Working on my chess game, I've been playing the chess puzzles on chessclub.com. The "TrainerBot", they call it. I'm enjoying it more than actual chess, I think. It gives me the same warm fuzzy feeling when I play Zelda - actually, even better, because I've gotten so good at Zelda-type puzzles that they no longer thrill me to solve.
Which makes me think about the whole puzzles thing. Ion Storm has this anti-puzzle manifesto -- "problems, not puzzles" -- which I think has taken maybe too strong a hold on the English-speaking game design community. (Talking to an ex-Looking Glass guy who now works at Oddworld, I mentioned that I liked Abe's - he said, "Yeah, but it was puzzley.")
I've brought this up before. So I repeat myself. Hey, it's hard to keep this blog filled sometimes.
There are a number of things to like about puzzles, and by puzzles here I'm talking about "single optimal path" level design rather than Tetris type games.
- they are pass / fail. You get an A or you get an F. If you're the sort of gamer who pride themselves on perfect play, games with a single optimal path reward you better than games where you're presented with obstacles that you can overcome in a variety of less-to-more effective ways.
- a moment of empathy with the game designer. A lot of game designers think this is uncool; when they see a contrived puzzle in their game, be it Prince of Persia or Beyond Good & Evil or Zelda, it ruins their suspension of disbelief - it reminds them that they're playing a game and not living a simulation or immersed in a story. I actually like it, the feeling that the designer is communicating with me through the language of puzzle - sometimes it's okay for games to be games and not stories or simulations. And sometimes a magician game designer can contrive the puzzle so well that you don't even notice.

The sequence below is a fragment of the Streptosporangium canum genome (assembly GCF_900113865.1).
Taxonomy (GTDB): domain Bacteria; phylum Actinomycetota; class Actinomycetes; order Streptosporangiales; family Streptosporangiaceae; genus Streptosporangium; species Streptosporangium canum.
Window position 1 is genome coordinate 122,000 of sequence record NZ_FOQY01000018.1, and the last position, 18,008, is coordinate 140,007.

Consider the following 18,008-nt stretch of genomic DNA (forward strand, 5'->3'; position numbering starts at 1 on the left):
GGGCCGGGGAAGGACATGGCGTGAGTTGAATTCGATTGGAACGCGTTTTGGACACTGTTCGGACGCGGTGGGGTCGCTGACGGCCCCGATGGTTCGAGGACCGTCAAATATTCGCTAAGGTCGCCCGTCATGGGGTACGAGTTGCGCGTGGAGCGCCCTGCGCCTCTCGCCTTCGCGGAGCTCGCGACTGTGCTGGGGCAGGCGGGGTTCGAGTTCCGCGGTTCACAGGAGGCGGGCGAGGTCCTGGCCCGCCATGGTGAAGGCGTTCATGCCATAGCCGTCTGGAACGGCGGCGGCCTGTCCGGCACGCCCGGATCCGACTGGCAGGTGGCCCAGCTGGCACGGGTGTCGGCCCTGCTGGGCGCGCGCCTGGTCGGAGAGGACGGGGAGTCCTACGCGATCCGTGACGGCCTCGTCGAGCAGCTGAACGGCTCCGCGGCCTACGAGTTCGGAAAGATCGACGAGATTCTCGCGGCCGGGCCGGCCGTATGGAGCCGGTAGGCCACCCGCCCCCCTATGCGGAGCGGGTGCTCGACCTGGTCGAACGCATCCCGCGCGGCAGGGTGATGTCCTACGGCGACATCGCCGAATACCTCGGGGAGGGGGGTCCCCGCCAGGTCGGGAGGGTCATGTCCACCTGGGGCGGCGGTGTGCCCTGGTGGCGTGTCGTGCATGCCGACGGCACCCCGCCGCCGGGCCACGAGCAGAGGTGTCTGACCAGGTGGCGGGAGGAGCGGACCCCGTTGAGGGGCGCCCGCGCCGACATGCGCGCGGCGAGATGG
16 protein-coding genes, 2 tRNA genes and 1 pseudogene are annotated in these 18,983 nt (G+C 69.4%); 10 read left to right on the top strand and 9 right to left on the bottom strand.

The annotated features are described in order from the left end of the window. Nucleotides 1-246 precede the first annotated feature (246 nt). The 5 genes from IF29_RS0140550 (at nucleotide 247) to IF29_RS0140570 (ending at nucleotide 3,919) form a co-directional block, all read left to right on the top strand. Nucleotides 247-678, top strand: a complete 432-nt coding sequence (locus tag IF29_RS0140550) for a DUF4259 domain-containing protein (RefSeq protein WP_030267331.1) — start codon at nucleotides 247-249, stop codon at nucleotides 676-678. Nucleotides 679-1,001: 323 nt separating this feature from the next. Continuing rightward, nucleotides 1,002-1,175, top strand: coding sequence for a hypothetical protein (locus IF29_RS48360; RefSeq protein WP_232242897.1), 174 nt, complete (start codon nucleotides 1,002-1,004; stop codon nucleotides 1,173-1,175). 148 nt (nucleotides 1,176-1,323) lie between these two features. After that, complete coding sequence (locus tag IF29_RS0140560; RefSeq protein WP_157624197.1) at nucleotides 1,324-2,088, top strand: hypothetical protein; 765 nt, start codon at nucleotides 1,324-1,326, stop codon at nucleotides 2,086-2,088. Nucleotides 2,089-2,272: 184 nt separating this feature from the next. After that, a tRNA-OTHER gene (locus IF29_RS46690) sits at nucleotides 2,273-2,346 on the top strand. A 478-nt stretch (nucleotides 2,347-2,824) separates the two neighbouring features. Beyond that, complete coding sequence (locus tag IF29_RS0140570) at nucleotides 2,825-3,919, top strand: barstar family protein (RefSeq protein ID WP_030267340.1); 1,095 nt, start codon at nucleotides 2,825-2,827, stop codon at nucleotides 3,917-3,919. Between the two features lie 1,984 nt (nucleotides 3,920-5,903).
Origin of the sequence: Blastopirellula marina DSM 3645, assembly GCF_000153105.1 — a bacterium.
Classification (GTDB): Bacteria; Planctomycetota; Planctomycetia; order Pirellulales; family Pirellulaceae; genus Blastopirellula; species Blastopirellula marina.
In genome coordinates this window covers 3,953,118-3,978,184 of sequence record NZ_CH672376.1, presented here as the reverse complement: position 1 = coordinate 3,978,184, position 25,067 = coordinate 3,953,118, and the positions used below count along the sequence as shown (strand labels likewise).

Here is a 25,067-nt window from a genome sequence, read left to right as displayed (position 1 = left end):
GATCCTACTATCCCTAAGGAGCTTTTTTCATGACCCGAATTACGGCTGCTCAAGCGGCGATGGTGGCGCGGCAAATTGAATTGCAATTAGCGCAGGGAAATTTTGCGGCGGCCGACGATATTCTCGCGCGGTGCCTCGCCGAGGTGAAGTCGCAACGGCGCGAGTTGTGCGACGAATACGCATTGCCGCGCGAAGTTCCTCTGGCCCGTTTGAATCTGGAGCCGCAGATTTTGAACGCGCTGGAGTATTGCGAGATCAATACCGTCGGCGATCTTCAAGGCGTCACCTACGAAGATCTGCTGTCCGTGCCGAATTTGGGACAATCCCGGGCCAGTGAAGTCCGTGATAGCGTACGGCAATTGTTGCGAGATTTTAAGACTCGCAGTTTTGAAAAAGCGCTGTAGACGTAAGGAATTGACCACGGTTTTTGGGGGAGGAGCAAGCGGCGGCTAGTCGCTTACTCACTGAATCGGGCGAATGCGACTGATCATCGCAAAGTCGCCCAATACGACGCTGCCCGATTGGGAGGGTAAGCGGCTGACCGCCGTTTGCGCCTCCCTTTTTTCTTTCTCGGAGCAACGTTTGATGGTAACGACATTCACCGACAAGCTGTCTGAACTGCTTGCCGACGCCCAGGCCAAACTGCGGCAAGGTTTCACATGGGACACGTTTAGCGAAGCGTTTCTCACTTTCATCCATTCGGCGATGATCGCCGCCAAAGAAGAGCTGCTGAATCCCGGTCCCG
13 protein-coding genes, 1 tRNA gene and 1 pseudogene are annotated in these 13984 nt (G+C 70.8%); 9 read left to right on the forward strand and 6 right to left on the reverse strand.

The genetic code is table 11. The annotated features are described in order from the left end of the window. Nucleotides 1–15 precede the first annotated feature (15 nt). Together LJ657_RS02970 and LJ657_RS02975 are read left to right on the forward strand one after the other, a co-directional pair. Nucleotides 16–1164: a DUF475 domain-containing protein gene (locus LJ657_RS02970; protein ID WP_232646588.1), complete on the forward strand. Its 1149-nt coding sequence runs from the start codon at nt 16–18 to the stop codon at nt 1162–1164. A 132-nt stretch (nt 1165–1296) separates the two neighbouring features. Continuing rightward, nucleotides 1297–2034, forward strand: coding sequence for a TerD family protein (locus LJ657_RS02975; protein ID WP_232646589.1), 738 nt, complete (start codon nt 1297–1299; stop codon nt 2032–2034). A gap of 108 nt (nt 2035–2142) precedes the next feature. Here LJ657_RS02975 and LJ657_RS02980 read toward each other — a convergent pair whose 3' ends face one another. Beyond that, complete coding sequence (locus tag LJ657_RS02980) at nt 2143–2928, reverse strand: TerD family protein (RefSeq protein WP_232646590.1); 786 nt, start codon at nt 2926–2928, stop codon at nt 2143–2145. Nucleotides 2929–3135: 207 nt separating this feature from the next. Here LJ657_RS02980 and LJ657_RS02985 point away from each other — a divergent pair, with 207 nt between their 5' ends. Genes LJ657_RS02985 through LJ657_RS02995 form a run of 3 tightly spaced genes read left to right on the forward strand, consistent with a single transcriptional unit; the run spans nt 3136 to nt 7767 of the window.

- a single optimal path is usually clear. "What am I supposed to do?" the player asks.
- you can't cheese them. Creating the opportunity for emergent strategy is great but sometimes a strategy will emerge that makes all your hard work meaningless. Usually these strategies are found in test (if they aren't, then you can rest easy assuming that not too many of your paying customers will find them either) but there's always the risk that the strategy will show up in Gamefaqs (the pausing vigilante missions in GTA3 exploit, for example). (Of course, even when you're creating a linear one-intended-solution puzzle, you can still be bitten by emergent strategies. Any system can create emergencies. Heh-heh.)
I'm not sure how I got from chess puzzles to the beauty of optimal paths in videogames, but here I am.
There's a big fat problem with puzzles. Namely:
- they are, by definition, shelf level events: if your puzzle is even slightly challenging, it is going to stop some percentage of gamers in their tracks. (Ugh, I'm having one of those states where either way I spell "their" looks wrong. One problem with typepad is no spell checker...) These people will not recommend the game to their friends. They might even return it. This is why games like Zelda, BG&E, and Prince of Persia have really easy puzzles. For some reason, I still feel clever when I "solve" them, but in general I could hand the controller to a retarded monkey and they'd get through the game as well. Steve Meretzky's theory -- that puzzles should be hard because someone who's stumped can always look up the answer on the internet, but people who like them hard can't make them harder -- does not seem to be borne out by the marketplace.
All I'm saying is: do not rebuke yourself if your game design does not hold up to Ion Storm's standards. Different strokes, and all that.